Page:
The Hostel RoadTrip Podcast is currently traveling around the USA, with some plans to venture out to other areas later on. But when I listen to these American casts, I notice a recurring topic: America does not have a firm grasp on what a hostel is.
The word “hostel” has a stigma in the States, and that seems difficult to dislodge. Backpacker Hostels have been in America for years. And yet Americans have either never heard of them or they think hostels are strictly for people down on their luck.
Paperwork, Zoning Laws and Funding
Joe Hindman talks about his struggle to open Modal Hostel in Greenville, South Carolina. There was a considerable push back about getting licensing and consent on his property from city officials and lawyers who have no idea how to classify a hostel. “So…. Is it a BnB? Or a Hotel? We have no legislation for hostels on the books….”
Eventually, with lots of communication and documentation, Joe got the official paperwork needed and then started looking for the right location. He mentions the frustration of finding the perfect location, but then running into trouble with zoning laws and buildings codes. He would find something he really liked, map out where everything was going to go, then be disappointed when that building couldn't work out for them for whatever reason. There were some serious moments of desperation.
But Joe didn’t give up. Joe says, “Don’t get your emotions involved when you are first starting out.” When you find something you think is perfect, try not to set your heart on it straight away. All too often, it doesn’t work out, but it is just a matter of balancing what you want with feasibility.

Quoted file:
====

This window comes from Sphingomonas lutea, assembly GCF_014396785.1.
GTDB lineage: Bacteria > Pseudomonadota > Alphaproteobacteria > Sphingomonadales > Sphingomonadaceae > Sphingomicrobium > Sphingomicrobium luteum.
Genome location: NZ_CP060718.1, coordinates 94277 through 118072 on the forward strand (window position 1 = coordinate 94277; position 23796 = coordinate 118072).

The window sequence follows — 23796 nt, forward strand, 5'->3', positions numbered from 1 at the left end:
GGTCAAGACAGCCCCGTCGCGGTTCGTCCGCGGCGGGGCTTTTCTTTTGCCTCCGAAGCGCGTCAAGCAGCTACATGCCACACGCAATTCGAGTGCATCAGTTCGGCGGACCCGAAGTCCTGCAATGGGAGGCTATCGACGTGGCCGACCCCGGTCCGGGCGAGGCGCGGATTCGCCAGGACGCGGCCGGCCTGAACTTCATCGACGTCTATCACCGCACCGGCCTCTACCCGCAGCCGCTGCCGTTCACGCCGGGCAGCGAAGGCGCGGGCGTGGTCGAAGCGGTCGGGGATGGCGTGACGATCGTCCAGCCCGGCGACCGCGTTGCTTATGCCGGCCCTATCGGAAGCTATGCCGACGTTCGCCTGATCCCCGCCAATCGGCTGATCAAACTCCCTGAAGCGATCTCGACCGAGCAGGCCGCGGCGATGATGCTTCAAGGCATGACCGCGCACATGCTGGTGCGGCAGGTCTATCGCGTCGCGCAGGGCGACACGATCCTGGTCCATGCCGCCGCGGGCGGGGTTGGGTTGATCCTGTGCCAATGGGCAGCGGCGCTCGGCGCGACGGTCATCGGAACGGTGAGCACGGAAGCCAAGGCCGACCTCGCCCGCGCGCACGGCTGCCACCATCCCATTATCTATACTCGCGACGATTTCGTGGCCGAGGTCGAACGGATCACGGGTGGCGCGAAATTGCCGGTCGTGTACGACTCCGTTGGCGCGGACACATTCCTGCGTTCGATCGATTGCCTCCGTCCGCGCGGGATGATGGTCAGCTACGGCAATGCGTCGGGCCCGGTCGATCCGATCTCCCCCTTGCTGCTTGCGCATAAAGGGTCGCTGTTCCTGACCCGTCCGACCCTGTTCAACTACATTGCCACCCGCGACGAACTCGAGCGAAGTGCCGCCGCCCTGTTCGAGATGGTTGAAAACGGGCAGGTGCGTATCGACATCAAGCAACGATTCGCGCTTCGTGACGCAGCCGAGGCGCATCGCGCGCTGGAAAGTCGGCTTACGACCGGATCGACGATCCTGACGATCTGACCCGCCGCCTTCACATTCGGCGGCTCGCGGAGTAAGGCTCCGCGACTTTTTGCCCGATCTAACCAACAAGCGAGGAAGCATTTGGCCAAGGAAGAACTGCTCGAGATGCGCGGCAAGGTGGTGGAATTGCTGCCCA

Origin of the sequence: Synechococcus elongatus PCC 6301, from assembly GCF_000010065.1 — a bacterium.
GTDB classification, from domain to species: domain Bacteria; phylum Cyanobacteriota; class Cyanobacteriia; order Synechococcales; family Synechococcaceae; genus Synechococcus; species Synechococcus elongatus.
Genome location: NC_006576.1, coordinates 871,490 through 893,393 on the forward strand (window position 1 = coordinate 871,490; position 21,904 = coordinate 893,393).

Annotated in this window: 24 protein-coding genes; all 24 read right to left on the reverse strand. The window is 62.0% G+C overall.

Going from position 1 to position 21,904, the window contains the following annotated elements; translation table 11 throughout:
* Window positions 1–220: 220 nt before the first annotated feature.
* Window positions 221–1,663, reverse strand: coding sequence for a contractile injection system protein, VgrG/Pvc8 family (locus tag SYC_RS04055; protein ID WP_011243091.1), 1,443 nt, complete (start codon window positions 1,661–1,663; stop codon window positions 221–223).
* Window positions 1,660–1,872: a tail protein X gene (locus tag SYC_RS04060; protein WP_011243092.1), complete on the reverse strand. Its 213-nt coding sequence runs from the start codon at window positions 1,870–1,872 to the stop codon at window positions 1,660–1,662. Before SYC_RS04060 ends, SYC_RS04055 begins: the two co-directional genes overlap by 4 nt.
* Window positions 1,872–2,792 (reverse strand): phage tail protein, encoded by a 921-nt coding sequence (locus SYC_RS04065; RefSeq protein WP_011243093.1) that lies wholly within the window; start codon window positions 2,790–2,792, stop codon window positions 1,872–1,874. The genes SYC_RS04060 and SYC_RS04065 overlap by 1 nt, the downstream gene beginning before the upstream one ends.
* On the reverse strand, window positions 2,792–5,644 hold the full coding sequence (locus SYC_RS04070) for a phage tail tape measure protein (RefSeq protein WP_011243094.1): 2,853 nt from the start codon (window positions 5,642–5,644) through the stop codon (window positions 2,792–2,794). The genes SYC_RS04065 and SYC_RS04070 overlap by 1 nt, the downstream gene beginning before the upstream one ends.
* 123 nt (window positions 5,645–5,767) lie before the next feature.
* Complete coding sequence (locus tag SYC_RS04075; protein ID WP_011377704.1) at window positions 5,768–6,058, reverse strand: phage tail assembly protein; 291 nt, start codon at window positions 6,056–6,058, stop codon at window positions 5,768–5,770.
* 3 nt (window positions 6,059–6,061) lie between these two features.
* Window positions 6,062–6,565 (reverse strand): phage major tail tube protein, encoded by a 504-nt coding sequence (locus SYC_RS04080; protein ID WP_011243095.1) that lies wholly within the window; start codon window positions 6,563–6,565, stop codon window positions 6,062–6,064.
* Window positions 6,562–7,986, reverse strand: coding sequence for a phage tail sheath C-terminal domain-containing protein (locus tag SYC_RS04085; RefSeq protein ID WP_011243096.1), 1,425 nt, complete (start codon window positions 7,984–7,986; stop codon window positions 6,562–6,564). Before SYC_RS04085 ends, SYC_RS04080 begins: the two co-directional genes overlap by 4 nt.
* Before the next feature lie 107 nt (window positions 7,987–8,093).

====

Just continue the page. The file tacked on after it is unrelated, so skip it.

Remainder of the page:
So, then how do you get funding for a project that nobody understands? Joe and his business partner decided to go with CrowdFunding to get some dough for their venture. They hosted events for locals and other business owners to come and be a part of their ideas. They solved their funding problem and got local people excited about the prospects.
And now they have a hostel. Modal Hostel isn’t quite open yet but due to open this year. It is a small hostel, only 28 beds, set in a repurposed dentist office which ended up being the perfect building choice for them despite all the initial headaches. Plenty of small sinks already set up in the rooms! And, apparently, there is a wonderful courtyard area where the hostel can host some small, local musicians, events or gatherings, with the intention to introduce locals with travelers. What a great idea!
Moral of the story is, this scenario is happening over and over again across America. If you want to open a brand new hostel in the States, it’s a good idea to get in touch and talk with other hostel owners here on Hostelmanagement pages or in Facebook Group. Find out what they did and what methods they used to get up and running. It could save you some headaches and heartaches along the way.